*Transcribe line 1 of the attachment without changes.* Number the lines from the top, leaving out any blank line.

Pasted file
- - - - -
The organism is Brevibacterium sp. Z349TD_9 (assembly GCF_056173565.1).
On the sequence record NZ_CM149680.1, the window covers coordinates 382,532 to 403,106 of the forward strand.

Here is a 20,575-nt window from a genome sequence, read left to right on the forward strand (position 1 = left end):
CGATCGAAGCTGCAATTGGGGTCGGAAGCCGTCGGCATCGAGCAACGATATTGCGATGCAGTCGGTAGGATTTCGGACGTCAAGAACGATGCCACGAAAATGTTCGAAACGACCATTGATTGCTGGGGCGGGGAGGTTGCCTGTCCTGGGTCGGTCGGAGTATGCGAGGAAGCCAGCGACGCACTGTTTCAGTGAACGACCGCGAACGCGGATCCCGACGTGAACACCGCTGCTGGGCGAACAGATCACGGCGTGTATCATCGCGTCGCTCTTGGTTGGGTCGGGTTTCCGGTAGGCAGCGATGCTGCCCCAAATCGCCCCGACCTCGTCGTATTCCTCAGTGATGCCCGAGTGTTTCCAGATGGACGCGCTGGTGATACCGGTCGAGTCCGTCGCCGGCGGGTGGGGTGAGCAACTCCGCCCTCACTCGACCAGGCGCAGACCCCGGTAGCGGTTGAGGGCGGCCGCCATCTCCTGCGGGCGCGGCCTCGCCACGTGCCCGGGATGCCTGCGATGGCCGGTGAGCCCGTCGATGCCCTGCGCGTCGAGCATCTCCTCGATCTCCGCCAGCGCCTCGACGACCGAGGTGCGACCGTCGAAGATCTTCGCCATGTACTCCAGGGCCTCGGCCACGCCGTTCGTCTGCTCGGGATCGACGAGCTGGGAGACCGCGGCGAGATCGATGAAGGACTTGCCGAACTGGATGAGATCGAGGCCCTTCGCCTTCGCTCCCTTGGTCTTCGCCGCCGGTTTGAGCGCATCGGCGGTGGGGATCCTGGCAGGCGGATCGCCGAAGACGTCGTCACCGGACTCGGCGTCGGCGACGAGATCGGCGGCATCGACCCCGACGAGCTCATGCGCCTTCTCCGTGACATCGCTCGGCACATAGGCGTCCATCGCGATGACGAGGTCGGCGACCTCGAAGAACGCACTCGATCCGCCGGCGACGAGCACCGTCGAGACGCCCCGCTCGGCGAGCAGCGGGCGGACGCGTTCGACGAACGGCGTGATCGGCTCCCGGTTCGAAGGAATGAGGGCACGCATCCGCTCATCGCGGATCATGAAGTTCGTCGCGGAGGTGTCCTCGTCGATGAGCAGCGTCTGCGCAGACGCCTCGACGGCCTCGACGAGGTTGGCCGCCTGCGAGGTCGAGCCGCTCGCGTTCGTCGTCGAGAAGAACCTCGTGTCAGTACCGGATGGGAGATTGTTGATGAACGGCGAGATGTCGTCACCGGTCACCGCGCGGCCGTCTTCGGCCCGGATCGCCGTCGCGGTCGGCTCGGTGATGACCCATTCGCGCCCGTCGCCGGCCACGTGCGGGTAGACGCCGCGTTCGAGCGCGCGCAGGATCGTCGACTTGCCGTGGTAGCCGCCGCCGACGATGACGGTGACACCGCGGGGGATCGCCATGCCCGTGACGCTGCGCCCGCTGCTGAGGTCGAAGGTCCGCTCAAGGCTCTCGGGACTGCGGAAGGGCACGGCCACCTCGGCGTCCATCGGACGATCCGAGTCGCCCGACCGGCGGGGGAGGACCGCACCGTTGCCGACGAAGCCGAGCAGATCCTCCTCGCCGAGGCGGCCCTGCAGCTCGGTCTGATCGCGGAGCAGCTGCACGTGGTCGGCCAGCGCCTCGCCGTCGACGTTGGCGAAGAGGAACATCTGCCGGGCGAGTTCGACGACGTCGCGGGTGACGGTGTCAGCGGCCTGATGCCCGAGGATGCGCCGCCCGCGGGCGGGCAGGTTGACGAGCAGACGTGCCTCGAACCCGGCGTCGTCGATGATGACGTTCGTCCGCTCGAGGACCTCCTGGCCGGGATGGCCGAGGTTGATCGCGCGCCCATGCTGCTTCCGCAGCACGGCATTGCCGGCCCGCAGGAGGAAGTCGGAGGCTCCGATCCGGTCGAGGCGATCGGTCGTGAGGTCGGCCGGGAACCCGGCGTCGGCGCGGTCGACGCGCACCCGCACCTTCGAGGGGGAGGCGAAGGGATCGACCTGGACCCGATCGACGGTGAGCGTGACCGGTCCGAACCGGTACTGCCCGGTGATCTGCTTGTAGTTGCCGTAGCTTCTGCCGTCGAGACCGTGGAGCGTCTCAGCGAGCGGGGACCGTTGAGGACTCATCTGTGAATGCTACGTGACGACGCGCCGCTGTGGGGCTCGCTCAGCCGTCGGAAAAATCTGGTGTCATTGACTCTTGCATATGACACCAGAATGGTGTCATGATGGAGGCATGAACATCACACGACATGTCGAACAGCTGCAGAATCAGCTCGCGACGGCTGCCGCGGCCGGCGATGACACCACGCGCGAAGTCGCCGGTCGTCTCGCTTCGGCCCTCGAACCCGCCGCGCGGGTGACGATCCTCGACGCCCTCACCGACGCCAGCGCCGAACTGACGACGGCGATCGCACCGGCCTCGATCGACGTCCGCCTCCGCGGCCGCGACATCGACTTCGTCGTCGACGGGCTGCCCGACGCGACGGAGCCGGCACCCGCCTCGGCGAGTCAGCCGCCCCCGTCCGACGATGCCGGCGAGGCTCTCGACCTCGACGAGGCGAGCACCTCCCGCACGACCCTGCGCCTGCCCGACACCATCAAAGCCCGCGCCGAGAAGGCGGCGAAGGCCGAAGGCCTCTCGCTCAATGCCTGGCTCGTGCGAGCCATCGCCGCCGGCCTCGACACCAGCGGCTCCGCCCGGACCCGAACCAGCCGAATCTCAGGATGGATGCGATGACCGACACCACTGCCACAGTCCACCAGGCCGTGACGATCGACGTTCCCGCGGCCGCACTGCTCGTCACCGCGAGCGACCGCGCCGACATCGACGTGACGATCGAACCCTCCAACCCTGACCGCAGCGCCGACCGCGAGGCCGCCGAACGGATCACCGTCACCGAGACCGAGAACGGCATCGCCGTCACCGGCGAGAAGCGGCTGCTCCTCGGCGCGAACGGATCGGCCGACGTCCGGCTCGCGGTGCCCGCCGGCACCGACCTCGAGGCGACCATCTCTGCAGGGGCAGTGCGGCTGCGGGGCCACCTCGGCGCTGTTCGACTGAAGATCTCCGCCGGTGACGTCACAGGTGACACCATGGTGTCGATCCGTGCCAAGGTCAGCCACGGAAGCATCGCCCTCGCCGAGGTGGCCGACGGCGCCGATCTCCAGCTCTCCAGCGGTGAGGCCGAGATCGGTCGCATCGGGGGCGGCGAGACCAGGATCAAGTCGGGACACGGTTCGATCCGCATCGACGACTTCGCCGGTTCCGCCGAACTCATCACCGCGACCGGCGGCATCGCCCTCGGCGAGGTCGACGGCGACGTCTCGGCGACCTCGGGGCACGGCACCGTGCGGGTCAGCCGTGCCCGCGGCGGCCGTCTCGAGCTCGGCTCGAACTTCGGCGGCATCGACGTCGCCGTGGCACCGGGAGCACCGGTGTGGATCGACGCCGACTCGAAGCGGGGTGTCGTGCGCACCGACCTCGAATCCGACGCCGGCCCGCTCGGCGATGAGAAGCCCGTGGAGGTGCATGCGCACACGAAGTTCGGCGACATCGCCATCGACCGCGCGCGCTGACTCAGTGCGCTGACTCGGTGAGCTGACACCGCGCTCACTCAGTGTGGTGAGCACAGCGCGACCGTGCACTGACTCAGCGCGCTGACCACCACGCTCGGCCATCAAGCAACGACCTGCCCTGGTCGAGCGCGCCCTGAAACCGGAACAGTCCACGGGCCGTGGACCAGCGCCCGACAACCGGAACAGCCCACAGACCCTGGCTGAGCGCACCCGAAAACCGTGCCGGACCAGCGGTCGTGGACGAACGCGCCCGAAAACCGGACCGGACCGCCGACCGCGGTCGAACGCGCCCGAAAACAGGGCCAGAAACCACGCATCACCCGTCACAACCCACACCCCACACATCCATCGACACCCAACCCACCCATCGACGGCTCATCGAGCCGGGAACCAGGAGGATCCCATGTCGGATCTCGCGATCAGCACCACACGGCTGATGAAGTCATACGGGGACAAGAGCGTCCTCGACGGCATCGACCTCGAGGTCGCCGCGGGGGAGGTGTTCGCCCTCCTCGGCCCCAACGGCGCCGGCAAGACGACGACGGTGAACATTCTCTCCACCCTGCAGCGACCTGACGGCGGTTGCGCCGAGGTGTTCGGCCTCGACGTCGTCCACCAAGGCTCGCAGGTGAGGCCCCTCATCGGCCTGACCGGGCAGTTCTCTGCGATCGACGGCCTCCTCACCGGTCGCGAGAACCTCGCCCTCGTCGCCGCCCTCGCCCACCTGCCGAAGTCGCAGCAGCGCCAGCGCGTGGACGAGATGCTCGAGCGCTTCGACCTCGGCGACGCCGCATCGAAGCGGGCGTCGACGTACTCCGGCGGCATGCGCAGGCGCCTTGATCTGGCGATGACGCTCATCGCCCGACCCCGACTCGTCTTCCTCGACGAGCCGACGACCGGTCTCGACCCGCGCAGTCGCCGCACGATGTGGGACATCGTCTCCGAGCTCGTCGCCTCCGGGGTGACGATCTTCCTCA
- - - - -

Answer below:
The organism is Brevibacterium sp. Z349TD_9 (assembly GCF_056173565.1).